Re: Rendering Raised FULL STOP between Digits

From: Jukka K. Korpela <>
Date: Sun, 10 Mar 2013 17:22:05 +0200

2013-03-10 4:57, Asmus Freytag wrote:

>> 'The Lancet' reportedly insists on the use of the raised decimal point
> That's sensible advice, in a way, because B7 is in 8859-1 and therefore
> supported in a huge variety of fonts, for practical purposes, the
> coverage among non-decorative text fonts is pretty near universal.

This probably implies that most people who wish or need to use a raised
dot will keep using B7. And that’s fine for most purposes.

A new character would *allow* people to use raised dot, for which fonts
could contain suitable renderings that are independent of the demands of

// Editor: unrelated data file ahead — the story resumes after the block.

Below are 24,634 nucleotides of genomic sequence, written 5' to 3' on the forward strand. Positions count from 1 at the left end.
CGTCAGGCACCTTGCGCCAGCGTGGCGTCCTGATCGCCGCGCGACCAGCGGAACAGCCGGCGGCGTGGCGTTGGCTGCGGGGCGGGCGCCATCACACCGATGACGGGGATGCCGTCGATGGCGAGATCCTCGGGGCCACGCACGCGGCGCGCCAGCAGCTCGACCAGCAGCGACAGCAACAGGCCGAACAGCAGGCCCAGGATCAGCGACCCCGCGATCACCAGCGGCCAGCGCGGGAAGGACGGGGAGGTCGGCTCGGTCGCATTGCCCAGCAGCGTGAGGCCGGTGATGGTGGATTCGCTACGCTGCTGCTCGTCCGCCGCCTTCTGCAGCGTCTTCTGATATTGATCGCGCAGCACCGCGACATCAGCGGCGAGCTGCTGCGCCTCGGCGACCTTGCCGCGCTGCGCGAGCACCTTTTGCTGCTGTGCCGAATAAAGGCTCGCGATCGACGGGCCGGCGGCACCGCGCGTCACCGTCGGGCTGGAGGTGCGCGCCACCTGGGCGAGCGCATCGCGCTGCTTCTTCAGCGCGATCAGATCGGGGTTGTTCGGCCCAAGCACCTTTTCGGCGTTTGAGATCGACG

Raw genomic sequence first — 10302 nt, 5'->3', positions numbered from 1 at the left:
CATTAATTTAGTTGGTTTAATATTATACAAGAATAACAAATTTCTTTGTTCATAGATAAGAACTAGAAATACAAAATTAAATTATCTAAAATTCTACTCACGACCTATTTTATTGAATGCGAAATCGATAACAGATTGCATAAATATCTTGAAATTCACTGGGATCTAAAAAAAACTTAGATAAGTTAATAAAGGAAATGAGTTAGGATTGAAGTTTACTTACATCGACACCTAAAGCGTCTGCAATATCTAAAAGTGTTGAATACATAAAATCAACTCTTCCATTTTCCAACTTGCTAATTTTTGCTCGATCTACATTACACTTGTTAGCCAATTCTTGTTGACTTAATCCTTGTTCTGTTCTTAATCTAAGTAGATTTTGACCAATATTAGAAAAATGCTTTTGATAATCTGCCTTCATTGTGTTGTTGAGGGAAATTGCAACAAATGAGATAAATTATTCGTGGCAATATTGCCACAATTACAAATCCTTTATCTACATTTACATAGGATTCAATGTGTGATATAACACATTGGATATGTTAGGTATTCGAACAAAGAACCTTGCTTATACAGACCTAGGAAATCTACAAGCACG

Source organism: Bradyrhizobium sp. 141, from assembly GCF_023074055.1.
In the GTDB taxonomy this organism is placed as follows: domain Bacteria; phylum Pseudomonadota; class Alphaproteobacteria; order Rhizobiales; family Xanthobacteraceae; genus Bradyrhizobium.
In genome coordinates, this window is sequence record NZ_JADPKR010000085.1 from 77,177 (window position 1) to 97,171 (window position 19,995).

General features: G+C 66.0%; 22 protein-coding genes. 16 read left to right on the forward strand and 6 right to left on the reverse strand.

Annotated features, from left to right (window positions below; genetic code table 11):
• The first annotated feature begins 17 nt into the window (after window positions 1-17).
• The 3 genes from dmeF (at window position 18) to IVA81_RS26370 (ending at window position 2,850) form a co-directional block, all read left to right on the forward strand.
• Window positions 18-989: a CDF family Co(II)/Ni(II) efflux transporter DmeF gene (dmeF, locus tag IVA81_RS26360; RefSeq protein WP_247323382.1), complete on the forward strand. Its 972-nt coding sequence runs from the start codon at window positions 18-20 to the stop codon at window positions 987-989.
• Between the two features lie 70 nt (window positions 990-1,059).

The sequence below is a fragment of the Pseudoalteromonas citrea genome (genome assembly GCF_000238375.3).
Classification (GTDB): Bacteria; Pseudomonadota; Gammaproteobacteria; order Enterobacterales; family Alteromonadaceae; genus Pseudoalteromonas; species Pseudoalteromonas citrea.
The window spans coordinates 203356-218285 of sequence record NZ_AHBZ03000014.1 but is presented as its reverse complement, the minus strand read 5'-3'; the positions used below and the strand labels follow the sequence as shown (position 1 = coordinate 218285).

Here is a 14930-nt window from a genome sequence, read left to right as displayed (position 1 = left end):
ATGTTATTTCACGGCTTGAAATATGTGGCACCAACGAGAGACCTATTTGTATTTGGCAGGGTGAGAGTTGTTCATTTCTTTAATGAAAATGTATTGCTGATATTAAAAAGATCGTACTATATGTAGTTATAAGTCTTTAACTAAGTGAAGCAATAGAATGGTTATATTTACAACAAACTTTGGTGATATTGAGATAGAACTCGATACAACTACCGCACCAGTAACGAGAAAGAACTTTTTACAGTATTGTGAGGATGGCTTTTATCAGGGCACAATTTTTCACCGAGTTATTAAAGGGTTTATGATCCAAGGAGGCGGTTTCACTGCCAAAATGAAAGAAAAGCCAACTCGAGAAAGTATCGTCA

B7 (especially due to its intended primary use as middle dot in some
languages). This would mostly be relevant to accurate coding of old
documents rather than to everyday needs of British writers.

According to “A history of mathematical notations” by Florian Cajori,
paragraph 286, the vertical position of the dot used as decimal
separator varied a lot in the 19th century. It varied from just a little
above the baseline up to the x-height and above, even to the top of
lining figures! I would expect that 20th century typography had similar

Of course, Unicode cannot encode all the possible vertical positions
(and sizes) of a raised dot. Such things would be normal glyph
variation, for stylistic or other reasons. The point is that no such
variation is realistic for B7.

Received on Sun Mar 10 2013 - 10:26:27 CDT

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